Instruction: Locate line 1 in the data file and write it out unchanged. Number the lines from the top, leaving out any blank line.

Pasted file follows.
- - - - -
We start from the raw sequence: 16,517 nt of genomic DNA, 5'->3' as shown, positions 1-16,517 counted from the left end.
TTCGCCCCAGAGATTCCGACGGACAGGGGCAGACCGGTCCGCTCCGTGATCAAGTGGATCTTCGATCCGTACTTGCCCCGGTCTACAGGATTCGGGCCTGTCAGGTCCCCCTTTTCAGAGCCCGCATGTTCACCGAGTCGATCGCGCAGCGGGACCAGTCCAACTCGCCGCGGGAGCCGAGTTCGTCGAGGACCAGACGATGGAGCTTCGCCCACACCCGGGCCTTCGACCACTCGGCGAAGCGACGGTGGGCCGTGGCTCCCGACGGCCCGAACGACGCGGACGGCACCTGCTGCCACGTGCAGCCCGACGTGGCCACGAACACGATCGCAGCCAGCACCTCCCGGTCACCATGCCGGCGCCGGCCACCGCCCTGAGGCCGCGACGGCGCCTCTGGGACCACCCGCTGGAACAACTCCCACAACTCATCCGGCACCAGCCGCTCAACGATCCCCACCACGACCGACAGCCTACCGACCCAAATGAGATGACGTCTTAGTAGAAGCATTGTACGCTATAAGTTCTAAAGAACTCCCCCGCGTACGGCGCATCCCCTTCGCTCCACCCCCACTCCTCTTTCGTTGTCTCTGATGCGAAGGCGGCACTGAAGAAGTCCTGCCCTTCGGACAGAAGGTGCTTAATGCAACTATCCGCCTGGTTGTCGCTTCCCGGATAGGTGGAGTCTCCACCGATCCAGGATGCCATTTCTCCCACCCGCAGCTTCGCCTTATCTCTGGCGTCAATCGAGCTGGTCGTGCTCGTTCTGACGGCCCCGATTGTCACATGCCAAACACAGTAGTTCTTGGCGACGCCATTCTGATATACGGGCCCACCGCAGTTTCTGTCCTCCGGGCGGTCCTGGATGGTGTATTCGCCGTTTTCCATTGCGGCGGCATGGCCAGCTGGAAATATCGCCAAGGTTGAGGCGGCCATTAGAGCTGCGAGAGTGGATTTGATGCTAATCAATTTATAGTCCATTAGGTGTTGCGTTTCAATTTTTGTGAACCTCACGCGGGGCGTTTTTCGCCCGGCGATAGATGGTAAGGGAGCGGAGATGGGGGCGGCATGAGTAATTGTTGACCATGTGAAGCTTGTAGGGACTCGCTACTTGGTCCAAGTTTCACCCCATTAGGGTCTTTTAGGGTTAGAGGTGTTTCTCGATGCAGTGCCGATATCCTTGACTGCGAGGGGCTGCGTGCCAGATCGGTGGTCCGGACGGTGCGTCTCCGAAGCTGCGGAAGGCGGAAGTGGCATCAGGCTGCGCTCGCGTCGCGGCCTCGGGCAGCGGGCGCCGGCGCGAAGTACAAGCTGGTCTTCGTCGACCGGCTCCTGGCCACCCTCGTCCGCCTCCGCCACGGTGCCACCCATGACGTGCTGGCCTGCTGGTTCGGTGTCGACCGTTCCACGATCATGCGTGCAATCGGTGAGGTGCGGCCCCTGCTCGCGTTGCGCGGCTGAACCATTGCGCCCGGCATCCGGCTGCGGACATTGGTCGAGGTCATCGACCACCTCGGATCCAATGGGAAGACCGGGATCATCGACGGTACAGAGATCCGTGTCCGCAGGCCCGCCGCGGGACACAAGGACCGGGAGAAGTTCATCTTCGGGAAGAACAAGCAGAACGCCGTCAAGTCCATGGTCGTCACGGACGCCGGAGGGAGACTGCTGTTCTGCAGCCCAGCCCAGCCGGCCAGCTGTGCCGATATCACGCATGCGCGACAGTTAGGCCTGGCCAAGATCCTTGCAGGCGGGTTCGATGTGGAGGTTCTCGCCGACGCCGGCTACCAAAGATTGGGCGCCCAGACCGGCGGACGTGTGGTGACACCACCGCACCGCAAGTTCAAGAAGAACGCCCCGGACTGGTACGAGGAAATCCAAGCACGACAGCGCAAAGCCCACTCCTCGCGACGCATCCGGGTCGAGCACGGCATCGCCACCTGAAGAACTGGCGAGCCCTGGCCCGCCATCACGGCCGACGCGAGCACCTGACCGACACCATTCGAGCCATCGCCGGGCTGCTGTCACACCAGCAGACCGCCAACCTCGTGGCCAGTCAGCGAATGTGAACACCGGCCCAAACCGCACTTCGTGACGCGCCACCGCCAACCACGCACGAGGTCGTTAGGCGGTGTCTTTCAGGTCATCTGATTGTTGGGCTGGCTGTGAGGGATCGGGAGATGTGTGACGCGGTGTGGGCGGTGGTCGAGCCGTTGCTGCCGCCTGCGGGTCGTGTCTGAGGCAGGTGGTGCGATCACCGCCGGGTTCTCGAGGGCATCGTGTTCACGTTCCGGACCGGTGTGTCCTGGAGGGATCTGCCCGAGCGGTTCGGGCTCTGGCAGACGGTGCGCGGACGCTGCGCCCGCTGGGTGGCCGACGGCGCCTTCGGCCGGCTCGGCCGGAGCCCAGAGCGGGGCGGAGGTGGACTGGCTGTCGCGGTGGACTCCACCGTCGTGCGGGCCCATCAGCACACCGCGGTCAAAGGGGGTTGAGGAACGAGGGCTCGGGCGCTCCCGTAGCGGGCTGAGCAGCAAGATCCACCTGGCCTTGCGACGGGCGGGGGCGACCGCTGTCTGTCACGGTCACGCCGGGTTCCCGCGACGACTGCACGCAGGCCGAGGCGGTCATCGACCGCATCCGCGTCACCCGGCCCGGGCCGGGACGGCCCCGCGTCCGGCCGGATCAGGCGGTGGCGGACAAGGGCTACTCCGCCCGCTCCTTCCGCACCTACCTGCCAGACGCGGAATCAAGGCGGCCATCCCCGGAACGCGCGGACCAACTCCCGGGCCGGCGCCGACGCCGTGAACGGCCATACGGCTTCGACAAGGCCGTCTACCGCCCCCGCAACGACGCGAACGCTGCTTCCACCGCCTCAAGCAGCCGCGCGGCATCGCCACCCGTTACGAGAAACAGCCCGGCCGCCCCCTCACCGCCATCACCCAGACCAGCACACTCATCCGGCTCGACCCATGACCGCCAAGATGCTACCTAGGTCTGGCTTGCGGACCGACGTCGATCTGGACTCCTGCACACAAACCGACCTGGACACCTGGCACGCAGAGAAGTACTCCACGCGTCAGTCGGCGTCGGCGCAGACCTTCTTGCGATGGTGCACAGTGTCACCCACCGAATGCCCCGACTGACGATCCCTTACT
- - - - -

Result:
We start from the raw sequence: 16,517 nt of genomic DNA, 5'->3' as shown, positions 1-16,517 counted from the left end.